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Current Projects

C-type lectin receptor-mediated effects on neurodegeneration and immunopathology in the brain following neurotropic virus infection

The Theiler’s murine encephalomyelitis virus (TMEV) represents a reliable experimental mouse model to study neurodegenerative processes and seizures induced by neurotropic viruses. Antigen presenting cells (APCs) account for the initiation of neuroinflammation and neuronal damage in infected C57BL/6 mice. Activating and inhibiting C-type lectin receptors (CLRs) are pattern recognition receptors on APCs that tightly control immune homeostasis and protective immunity in different infectious disorders; however, their function in TMEV infection remains undetermined so far. Based on the hypothesis that dysregulated CLR activation causes brain immunopathology and neurodegeneration, the planned project aims to analyze the effect of CLRs in the neuropathogenesis of TMEV infection in detail. Therefore, (1) viral and/or host specific ligands will be identified and (2) mechanistic studies will be performed to determine the function of CLRs in TMEV-infected mice. Results will help to understand the underlying mechanisms of neuroprotection and initiation of degeneration in viral encephalitis and will give detailed insights in the regulation of innate immunity in infectious disorders of the central nervous system.

 

     Projektverantwortliche:
Prof. Dr. Bernd Lepenies; Prof. Dr. Andreas Beineke
     Laufzeit:
März 2018 bis Februar 2021
     Drittmittelprojekt, gefördert durch DFG

Role of the C-type lectin receptors SIGNR3, MICL and DCIR in the recognition of plasmodial ligands and their contribution to the pathogenesis of cerebral malaria

Malaria is a major global cause of death from infectious diseases, resulting in more than 200 million clinical cases and more than 600.000 deaths per year. A fatal complication is cerebral malaria that causes neurological symptoms in affected patients. Whereas the role of adaptive immunity in the development of cerebral malaria has been analyzed quite in detail, little is known about the contribution of innate immunity to cerebral malaria induction. To date, most studies have focused on the role of Toll-like receptors in this process. In contrast, almost no studies have investigated whether and how C-type lectin receptors (CLRs) affect the course of malaria. CLRs belong to a family of lectins that recognize carbohydrate structures on pathogens such as viruses, bacteria, fungi, and parasites, thus they are involved in the initiation of immune responses. In own preliminary work, it was shown that CLRs contribute to Plasmodium recognition and may indeed play essential roles in cerebral malaria development. In the first part of the proposed project, distinct plasmodial ligands of the CLR SIGNR3 will be identified and characterized biochemically. In the second part, mechanistic studies will reveal how the CLRs SIGNR3, MICL, and DCIR impact the course of cerebral malaria. In summary, this project aims at elucidating how CLRs recognize plasmodial ligands and affect malaria pathogenesis.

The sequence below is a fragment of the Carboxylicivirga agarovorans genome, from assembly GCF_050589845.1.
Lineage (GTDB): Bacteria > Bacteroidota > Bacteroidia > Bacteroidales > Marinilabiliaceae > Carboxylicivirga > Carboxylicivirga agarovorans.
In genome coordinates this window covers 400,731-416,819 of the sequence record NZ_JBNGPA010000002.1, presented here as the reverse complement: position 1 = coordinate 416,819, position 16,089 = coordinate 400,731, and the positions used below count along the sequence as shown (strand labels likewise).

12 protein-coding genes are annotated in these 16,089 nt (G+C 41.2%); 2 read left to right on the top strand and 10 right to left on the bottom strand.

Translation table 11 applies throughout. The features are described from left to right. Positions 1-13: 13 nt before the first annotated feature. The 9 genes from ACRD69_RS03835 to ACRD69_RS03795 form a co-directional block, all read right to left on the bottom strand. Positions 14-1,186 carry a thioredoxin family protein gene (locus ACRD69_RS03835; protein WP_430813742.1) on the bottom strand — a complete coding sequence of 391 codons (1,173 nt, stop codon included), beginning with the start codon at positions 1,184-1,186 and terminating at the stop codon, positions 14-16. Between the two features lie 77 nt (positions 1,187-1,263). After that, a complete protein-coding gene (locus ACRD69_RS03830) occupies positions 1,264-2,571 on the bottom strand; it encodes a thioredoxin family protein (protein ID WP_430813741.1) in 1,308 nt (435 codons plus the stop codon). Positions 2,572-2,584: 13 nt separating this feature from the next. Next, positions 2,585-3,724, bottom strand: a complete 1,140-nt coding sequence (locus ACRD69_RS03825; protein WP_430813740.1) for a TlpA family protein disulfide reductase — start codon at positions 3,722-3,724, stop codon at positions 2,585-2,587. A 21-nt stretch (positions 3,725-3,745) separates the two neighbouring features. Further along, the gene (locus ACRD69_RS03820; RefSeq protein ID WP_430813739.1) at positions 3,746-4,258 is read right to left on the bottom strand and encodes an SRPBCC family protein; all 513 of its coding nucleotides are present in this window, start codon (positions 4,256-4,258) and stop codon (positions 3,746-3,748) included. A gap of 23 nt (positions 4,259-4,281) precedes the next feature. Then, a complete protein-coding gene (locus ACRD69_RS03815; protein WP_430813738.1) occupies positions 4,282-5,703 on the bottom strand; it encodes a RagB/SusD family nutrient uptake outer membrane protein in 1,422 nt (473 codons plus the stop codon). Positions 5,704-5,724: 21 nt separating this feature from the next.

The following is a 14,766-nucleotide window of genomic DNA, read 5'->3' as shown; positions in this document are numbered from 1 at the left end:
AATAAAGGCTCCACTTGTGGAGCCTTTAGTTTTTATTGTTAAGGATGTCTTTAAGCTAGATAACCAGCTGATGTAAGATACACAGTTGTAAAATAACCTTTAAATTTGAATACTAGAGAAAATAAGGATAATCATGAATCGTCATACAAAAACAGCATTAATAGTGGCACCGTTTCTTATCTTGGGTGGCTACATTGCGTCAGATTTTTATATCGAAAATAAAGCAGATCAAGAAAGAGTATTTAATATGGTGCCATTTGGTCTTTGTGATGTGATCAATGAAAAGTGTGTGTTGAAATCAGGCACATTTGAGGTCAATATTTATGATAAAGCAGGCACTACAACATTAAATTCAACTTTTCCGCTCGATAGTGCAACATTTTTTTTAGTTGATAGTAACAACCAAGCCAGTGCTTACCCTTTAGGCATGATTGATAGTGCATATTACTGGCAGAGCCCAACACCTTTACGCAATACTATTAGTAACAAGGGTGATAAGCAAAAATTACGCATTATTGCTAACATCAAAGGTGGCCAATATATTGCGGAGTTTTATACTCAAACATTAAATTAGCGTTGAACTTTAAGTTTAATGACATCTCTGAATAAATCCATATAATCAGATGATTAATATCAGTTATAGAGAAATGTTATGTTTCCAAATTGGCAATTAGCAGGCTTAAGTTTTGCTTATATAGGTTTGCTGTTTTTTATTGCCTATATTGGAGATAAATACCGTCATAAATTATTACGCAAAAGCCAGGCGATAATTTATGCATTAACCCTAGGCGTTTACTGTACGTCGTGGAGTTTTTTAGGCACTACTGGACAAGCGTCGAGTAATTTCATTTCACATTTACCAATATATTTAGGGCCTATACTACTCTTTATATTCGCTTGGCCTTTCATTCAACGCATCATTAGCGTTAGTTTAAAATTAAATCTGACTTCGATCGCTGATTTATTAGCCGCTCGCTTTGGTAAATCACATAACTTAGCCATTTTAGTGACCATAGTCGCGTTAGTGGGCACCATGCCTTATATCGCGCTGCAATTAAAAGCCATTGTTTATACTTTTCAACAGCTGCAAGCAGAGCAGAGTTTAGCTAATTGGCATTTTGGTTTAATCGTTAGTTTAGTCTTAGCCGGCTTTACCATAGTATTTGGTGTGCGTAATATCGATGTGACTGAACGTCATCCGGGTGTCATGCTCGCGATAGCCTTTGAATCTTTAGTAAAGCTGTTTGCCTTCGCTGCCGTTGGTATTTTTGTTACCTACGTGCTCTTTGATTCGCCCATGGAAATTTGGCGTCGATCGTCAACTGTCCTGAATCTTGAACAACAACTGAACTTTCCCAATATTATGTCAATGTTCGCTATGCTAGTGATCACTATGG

Projektverantwortliche:
Prof. Dr. Bernd Lepenies
     Laufzeit:
Ende 2020 bis Ende 2023
     Drittmittelprojekt, gefördert durch DFG

Tailor-made glyco-optimized influenza virus vaccines

The goal of the proposed project is to understand the influence of glycosylation patterns on the efficacy of influenza viral vaccines and to use these insights to glyco-optimize vaccines. Specifically, we propose: (1) to propagate influenza viruses in different host systems and to analyze the glycosylation patterns of the viral glycoproteins; (2) to screen for virus variants with optimal (i.e. highly immunogenic) glycosylation patterns using in vitro and in vivo assays; and (3) to glyco-engineer host cell lines as a first step towards tailor-made glyco-optimized viral vaccines.

 

     Projektverantwortliche:

Dr. Guillaume Goyette-Desjardins

     Laufzeit:

Januar 2019 bis Dezember 2020

     Drittmittelprojekt, gefördert durch Fonds de recherche Nature et technologies Québec

Diverse projects on vaccine design

     Projektverantwortliche:

Prof. Dr. Bernd Lepenies

     Laufzeit:

März 2018 bis Ende 2020

     Drittmittelprojekt, gefördert durch Industrie (Veterinärpharmazeutika und Impfstoffe)

Kontakt
Prof. Dr. Bernd Lepenies
Tel.:+49 511 953-6135
Fax.:+49 511 953-82 6135
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